Shabbat Surfing: One Week To Go

There was a lot of hubub this week about how the National Mall is a disgrace. Like this blogger, we couldn’t disagree more. And with next week’s enormous Israel @ 60 Capital Celebration on the Mall featuring Regina Spektor, Mandy Patinkin, Mashina and characters from Sesame Street, we hope to restore the proud reputation of the Mall. Oh, and note to self, good choice not including Jackie Mason.

The news that Israel is in negotiations for a peace treaty with Syria adds an ironic postscript to President Bush’s comments to the Israeli Knesset last week about “appeasement” and make this guy look even dumber.

Rabbi Mordechai Rackover of Beth Shalom Congregation in Potomac begins a guest blogging gig at the Jew and the Carrot by lamenting the kosher dining scene in the area as “kosher culinary hell.” He’s on a quest for “deeper flavor profiles and ecstatic moments with well-crafted sausages and cheeses (just not at the same time) and really amazing wine.”

Finally, annoy a theater critic. Go see David In Shadow and Light.

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Shabbat Surfing: 60th Anniversary Edition

“How should American Jews pray for Israel?” asks Ari Kelman over Jewcy. His excellent overview comes in the wake of some recent brushfires in the blogosphere over suggested changes to the prayer in some congregations.

Meanwhile 60 Bloggers blog Israel’s 60th Anniversary, which may be taking the numeracy thing a bit far, but there are some outstanding posts among them.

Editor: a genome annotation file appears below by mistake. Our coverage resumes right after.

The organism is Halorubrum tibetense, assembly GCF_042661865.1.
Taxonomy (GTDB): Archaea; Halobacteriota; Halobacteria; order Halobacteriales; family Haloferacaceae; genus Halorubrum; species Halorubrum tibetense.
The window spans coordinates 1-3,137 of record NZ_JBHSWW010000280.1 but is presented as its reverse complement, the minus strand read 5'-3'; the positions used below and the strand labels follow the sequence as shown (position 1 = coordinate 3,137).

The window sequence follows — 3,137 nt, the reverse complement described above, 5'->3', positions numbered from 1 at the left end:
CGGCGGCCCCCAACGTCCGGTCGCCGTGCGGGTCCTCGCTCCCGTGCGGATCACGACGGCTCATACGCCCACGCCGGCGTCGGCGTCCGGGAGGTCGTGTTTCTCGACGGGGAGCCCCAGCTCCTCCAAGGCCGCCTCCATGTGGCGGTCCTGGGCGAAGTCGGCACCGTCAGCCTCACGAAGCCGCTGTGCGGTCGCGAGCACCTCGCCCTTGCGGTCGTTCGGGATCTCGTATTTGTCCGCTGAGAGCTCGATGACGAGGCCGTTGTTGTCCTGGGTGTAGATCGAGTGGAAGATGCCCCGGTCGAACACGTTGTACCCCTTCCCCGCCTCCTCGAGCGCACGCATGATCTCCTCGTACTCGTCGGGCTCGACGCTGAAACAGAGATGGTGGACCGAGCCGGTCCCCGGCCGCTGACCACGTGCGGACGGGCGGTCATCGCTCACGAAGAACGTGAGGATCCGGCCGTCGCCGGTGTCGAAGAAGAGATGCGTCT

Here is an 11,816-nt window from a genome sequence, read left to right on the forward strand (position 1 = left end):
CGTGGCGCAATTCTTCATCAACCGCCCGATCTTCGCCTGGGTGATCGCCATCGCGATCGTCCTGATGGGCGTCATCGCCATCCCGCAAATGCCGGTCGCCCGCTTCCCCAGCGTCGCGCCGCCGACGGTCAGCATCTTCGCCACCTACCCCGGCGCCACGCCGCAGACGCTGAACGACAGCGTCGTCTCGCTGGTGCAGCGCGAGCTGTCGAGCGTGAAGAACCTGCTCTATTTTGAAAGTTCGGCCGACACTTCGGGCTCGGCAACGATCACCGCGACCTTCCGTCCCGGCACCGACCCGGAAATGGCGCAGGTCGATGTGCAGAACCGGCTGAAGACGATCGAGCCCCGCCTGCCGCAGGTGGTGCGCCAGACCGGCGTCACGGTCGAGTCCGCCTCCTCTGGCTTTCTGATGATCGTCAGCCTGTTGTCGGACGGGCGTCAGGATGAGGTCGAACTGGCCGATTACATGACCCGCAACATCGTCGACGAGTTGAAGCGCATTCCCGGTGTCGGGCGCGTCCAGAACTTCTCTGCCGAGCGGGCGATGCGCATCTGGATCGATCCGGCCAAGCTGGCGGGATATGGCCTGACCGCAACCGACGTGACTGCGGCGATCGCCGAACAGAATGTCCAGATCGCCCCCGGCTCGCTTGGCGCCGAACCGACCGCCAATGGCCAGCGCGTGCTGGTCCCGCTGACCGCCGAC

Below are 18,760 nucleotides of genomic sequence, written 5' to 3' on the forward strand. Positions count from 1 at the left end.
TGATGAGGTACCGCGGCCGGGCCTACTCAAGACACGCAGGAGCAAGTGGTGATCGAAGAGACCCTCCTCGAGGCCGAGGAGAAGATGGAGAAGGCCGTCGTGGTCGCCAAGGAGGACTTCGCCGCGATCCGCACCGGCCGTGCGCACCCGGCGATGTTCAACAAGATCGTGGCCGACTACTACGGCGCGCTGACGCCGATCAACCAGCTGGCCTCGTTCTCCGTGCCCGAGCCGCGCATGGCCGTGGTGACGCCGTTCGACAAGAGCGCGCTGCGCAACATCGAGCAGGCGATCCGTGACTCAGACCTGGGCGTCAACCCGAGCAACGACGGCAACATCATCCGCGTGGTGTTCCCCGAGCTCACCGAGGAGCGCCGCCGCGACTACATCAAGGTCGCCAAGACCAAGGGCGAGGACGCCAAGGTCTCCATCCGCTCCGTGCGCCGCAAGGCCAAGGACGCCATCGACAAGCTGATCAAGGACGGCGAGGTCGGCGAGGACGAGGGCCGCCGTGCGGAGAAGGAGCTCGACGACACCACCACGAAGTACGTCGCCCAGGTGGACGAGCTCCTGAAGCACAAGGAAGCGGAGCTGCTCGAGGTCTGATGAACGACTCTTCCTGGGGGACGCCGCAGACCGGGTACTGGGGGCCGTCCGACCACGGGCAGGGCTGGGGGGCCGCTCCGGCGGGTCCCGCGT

What do you get the Jewish state that has everything except internationally recognized borders, peace with its neighbors and a healthy division between government and religion? How about a national bird?

Meanwhile the Rootless Cosmopolitan is silent on Israel’s birthday, but is quite excited for Frank London’s.

As for us, we don’t care what the calendar says. Israel isn’t sixty until June 1.

Regina Spektor Is Just the Tip of the Iceberg for the 2008 Washington Jewish Music Festival

I had in my hands for a short little while today the final printer’s proof of the program for the 2008 Washington Jewish Music Festival. It is going to be awesome. The hard copy won’t be back for a couple of days, but you can check out the program on-line here.

The Festival’s opening day is June 1 and if you read regularly, then you already know about Regina Spektor headlining the main stage at the humongous (and free) Israel @ 60 Capital Celebration on the National Mall. Oh yeah, and it also includes Mandy Patinkin–I hear he can sing a little. And Mashina, Israel’s long-standing kings of rock. Oh, and Oscar the Grouch with his Israeli cousin Moishe Oofnik— and we all know that there’s nothing cooler than Sesame Street, and no one kicks it old school better than His Grouchiness.